The long term goal of our research is to determine the role of viral protease and interferon antagonism activity in coronavirus replication and pathogenesis. Coronaviruses are positive strand RNA viruses which cause a range of illness, from relatively mild respiratory disease (croup and common cold like symptoms due to HCoV- NL63, 229e or OC43) to severe acute respiratory syndrome (SARS) outbreaks in humans. To date, there are no effective vaccines or antiviral drugs to limit the pathogenesis of any coronavirus infection. Clearly, we need to identify and understand the viral and host factors that contribute to efficient viral replication and pathogenesis to aid in the development of new therapeutics. Previously, we identified the papain-like protease (PLpro) of SARS-CoV as a critical determinant of viral replication and pathogenesis. During coronavirus replication, the input genomic RNA is translated to produce a replicase polyprotein which must be processed by viral papain-like and 3C-like proteases to generate the replication complex. We showed that PLpro processes the replicase polyprotein at three sites using a consensus recognition site of LXGG, similar to the consensus sequence recognized by de-ubiquitinating enzymes (DUBs). We solved the X-ray crystal structure of PLpro and demonstrated that it is indeed a DUB. However, the role of its viral DUB activity in pathogenesis remains to be determined. In addition, we found that PLpro exhibits interferon antagonism activity and that catalytic activity may not be required for full interferon antagonism. We hypothesize that distinct residues within the papain-like protease domain of coronaviruses are critical for mediating substrate specificity and interferon antagonism and that identification of these sites will provide novel targets for antiviral intervention. Here, we propose to investigate the biology of coronavirus papain-like proteases by comparing and contrasting the activity of papain-like proteases of SARS-CoV, HCoV-NL63, and murine coronavirus A59.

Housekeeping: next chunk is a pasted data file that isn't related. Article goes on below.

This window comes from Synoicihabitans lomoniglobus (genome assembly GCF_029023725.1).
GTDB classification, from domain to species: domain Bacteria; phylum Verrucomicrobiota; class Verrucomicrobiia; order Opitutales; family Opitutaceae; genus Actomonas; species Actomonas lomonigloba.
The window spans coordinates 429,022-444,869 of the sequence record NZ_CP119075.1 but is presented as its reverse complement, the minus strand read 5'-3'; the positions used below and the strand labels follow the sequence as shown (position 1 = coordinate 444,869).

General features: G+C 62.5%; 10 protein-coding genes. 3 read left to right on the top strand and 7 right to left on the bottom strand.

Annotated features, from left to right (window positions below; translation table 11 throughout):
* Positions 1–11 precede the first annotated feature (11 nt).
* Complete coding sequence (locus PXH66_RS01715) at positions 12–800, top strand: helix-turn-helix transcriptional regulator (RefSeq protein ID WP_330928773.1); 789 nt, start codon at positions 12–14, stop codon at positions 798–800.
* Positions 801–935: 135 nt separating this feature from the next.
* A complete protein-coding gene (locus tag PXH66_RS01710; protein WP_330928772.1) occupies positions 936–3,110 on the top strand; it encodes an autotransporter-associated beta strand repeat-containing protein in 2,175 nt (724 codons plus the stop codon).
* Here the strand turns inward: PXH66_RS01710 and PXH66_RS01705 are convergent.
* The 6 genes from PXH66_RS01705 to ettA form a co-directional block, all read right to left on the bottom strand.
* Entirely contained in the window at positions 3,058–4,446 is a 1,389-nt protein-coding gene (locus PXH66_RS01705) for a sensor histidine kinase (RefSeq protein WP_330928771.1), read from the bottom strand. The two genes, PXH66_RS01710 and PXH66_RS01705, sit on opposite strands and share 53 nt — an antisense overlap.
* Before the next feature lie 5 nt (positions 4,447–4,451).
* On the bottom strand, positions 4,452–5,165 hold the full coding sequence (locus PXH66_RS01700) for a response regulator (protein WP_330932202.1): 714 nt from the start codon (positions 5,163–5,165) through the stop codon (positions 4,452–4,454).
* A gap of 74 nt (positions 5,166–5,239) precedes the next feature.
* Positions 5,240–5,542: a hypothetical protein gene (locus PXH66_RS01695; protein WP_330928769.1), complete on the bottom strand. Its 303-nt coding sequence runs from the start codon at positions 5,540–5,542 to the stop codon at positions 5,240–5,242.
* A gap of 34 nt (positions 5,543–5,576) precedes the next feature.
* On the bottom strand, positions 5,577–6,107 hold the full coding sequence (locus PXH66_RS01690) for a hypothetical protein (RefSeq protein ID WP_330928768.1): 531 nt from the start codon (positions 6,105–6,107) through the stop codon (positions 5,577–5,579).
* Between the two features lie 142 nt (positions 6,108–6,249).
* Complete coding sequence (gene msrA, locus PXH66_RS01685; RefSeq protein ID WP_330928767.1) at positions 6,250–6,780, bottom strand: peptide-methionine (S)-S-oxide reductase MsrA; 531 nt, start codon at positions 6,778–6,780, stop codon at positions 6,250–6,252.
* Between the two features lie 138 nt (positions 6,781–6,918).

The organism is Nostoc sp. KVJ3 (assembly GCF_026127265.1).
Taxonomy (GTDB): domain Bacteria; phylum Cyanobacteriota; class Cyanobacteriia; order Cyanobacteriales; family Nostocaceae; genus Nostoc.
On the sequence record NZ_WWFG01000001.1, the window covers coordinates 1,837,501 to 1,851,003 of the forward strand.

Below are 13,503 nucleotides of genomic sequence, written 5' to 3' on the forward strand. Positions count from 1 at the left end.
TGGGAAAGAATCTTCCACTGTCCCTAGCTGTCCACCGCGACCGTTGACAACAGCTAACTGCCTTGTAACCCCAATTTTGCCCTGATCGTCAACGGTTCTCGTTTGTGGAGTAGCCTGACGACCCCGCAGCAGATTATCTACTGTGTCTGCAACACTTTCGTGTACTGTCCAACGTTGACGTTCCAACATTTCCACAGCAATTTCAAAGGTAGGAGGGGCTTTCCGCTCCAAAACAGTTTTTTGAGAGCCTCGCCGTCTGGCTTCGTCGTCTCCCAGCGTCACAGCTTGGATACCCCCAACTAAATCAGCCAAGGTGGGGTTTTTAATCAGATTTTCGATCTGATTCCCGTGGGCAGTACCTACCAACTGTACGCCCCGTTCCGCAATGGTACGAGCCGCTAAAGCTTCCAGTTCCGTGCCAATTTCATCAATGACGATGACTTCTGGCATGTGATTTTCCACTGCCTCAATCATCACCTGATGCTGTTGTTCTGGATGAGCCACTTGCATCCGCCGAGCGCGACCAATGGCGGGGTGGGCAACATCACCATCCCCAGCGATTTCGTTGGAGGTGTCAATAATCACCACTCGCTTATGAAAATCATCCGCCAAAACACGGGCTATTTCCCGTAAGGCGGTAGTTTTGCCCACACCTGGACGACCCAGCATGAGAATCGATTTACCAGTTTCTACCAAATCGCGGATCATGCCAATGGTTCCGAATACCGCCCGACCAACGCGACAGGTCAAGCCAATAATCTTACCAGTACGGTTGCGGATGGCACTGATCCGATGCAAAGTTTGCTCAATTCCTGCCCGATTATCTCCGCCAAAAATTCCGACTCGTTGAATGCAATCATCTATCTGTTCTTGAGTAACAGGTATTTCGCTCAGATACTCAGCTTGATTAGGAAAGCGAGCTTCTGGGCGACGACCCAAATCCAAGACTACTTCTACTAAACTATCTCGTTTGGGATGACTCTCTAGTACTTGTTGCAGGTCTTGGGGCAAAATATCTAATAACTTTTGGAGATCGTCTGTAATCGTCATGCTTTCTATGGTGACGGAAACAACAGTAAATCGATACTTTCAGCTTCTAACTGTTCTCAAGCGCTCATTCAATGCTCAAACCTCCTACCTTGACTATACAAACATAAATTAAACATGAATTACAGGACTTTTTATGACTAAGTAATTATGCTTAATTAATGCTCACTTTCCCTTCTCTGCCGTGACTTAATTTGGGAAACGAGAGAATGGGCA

Our specific aims are to: 1) Identify sites within the papain-like protease domains that are critical for polyprotein processing, deubiquitinating and deISGylating activity;2) Determine residues within coronavirus papain-like proteases that are important for interferon antagonism and identify cellular proteins that interact with PLPs to block innate immunity;3) Determine the domains, amino acids, and binding energies involved in protein-protein interactions between papain-like proteases and their binding partners;and 4) Determine if mutation of the PLpro or PLP2 domain alters evasion of ubiquitin- or ISG15-dependent innate immune responses. The results from this research will allow us to identify critical sites that mediate specificity of papain-like proteases and provide new insight into viral mechanisms for pathogenesis and evasion of the innate immune response.

Public Health Relevance

The goal of our project is to determine how specific parts of a virus contribute to causing severe acute respiratory syndrome (SARS). We propose to use biochemical and molecular methods to study the SARS coronavirus protease and identify potential """"""""Achilles'heels"""""""" of this protein. The results from our research will allow us to identify sites in the viral protease that may be targeted for antiviral drug development or modified to improve vaccine development.

National Institute of Health (NIH)
National Institute of Allergy and Infectious Diseases (NIAID)
Research Project (R01)
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Virology - A Study Section (VIRA)
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Stemmy, Erik J
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Loyola University Chicago
Schools of Medicine
United States
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